Three ways students are saving money on textbooks

Posted by
On August 19, 2019

Mark Gallardo (left), manager of The S&T Store, and David Wilson (right), academic resources manager, are seeing a shift from printed books to e-books this school year. Photo by Tom Wagner/Missouri S&T

Missouri S&T is providing three options for students to save money on the purchase of textbooks as part of the University of Missouri System’s Affordable and Open Education Resources (AOER) initiative. The program began in 2017 as a way to help students save money when buying books.

At Missouri S&T, each course instructor chooses course materials for students, and many professors are finding ways to access these materials at a greatly reduced price or for free. Instructors of more than 130 courses have reduced the prices on their materials with more being added every semester.

Mark Gallardo, manager of The S&T Store, says the changes are helping students save money.

“For example, the chemistry book used to be $330 and weighed about 10 pounds,” says Gallardo. “Now it’s an AutoAccess book. They get the e-book and the course material to do their online homework in Canvas (the university’s digital learning management system). They get it now for $93.”

Missouri S&T students can now access books at lower prices through three methods:

  • AutoAccess, a program that allows students to use course material in a digital format at a reduced price compared to printed course material. The materials are available in Canvas. Gallardo says that the AutoAccess format has saved S&T students almost $2 million in the last five years, and each student enrolled in the program has saved an average of $100 per textbook.  
  • Cengage Unlimited, a subscription service students can purchase through AutoAccess, is a publisher’s program that allows students to access thousands of textbooks and other course material for $49.95 a semester. Gallardo calls the service “Netflix for books” and says books in biology, history, math and more are available. Professors simply choose a textbook through Cengage, students pay the fee and the book is available on Canvas on the first day of class. The more courses with materials that are on Cengage, the more students save. For example, more than 100 students had two courses or more through Cengage last semester, and they still only paid the flat fee of $49.95.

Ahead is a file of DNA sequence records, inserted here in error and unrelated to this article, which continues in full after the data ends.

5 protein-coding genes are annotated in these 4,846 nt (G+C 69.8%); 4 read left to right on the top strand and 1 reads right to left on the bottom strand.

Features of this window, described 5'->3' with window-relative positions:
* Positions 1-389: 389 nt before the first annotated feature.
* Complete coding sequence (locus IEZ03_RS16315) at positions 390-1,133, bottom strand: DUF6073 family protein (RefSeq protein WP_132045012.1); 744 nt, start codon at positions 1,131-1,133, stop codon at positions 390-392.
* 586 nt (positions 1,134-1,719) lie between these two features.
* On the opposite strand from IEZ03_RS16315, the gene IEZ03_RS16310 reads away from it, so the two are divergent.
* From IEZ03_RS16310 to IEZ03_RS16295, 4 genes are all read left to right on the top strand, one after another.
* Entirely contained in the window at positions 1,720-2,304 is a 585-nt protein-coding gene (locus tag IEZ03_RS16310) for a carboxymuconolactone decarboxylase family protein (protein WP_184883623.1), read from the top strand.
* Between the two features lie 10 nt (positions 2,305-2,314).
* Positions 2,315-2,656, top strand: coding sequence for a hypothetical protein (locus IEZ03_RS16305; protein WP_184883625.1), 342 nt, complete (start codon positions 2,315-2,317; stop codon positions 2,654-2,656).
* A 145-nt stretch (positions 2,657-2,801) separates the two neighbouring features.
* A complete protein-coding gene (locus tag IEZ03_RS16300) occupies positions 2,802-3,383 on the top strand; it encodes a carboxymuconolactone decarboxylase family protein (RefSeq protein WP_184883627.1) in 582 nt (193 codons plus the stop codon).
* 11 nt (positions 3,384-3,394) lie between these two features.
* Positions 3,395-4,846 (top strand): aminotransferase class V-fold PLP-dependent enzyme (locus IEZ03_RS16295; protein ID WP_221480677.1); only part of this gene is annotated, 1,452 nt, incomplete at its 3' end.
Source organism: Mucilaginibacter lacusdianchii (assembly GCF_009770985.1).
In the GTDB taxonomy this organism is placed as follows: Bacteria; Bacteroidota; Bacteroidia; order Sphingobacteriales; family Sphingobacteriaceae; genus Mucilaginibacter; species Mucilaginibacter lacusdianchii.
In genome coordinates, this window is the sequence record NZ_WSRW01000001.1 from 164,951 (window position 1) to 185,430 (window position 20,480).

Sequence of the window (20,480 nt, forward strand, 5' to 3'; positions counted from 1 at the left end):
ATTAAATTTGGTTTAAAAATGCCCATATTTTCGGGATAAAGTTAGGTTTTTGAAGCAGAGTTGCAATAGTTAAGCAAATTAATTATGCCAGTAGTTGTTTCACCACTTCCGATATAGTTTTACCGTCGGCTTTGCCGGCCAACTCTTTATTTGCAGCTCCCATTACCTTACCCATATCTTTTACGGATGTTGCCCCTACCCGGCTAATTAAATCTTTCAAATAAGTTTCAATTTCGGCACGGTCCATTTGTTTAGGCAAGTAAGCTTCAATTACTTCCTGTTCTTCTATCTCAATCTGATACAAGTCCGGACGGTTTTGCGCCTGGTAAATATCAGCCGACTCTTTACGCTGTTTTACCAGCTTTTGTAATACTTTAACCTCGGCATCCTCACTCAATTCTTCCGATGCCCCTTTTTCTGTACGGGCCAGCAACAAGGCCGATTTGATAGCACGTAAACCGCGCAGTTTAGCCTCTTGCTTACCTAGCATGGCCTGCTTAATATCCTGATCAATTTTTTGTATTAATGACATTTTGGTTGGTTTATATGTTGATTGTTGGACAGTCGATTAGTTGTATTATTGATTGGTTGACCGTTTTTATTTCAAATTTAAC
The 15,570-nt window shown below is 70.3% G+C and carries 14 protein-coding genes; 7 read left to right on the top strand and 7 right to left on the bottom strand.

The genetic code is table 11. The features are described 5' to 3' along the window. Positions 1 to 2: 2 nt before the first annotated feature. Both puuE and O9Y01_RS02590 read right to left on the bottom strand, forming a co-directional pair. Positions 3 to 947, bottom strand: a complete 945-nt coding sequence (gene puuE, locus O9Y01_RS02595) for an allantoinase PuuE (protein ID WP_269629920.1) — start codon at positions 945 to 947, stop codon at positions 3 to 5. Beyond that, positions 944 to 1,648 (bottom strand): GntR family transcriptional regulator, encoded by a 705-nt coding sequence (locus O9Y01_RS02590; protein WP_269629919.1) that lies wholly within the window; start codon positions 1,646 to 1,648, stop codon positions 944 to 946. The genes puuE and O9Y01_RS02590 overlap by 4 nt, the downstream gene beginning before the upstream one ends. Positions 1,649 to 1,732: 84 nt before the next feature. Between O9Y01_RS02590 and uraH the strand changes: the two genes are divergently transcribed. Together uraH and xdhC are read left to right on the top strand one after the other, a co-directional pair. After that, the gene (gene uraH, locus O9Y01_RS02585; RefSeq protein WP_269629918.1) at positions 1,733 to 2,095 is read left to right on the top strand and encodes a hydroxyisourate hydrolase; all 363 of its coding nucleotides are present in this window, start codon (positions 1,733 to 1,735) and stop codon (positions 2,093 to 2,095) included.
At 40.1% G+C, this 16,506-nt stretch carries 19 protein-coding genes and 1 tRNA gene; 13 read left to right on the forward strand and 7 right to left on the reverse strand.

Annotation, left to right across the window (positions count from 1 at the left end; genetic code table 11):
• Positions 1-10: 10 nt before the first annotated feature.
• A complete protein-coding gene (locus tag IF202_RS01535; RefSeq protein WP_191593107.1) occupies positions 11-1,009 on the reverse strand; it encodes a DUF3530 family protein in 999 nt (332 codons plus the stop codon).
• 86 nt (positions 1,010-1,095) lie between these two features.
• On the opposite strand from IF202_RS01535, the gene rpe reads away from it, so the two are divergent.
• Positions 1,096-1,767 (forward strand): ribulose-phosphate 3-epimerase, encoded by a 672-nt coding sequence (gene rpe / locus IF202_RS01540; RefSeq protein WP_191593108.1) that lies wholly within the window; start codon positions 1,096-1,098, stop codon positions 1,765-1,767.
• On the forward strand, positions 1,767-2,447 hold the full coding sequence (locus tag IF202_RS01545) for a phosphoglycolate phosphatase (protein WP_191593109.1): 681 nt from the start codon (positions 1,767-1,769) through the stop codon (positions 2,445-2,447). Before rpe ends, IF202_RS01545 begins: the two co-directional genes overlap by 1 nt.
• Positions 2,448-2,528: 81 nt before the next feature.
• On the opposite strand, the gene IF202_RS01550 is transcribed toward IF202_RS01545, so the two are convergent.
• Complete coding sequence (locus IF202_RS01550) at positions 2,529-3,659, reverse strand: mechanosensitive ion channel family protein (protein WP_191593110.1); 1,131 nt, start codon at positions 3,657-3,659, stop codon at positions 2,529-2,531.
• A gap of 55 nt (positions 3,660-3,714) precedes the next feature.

• Open educational resources (OER). Faculty choose content available as either a free download online, through the university library or as an inexpensive print version. About 30 courses have moved to open-resourced materials with links to the sources in Canvas.

Dr. Patrick Taylor, assistant teaching professor in computer science, says his switch to open educational resources saved students money and helped keep classroom materials fresh.

“The book we used for Data Structures in the past was $200-plus, and now it is free,” says Taylor. “At 280 students, that’s almost $56,000 worth of book savings per semester for the students. I think that OER materials help the content itself evolve more rapidly, and be adapted to each iteration of a course. One can add or remove a chapter easily, fix errors, respond to student feedback, and make the book available on accessible platforms.”

With each of these options, there’s no ordering a physical book, waiting for it to arrive and then picking it up at the bookstore.

“The whole dynamics of bookstores have changed,” says Gallardo. “There used to be a time when we would have tons of textbooks in here. Students would show up, and then we’d run out and we’d have to make special orders, send emails to students that their books had showed up.”

In fact, Gallardo says the changes to the textbook delivery system have spurred the current remodel of The S&T Store. The staff have removed four large textbook shelving units and are shifting their priorities.

“We are going to focus more on retail items – clothing, gifts, school supplies, technology,” he says. “We don’t even call it a bookstore anymore. It’s The S&T Store.”

Gallardo says that during recent Preview, Registration and Orientation days, he met students that didn’t need any physical books for courses this fall. He says he’s finally seeing the shift from printed books to e-books as this generation of students and faculty grow more comfortable with digital materials. And he expects the trend to continue.

“The mission of the bookstore is to try to save students money on course material,” Gallardo says, “and that’s what we’re doing.”

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On August 19, 2019.

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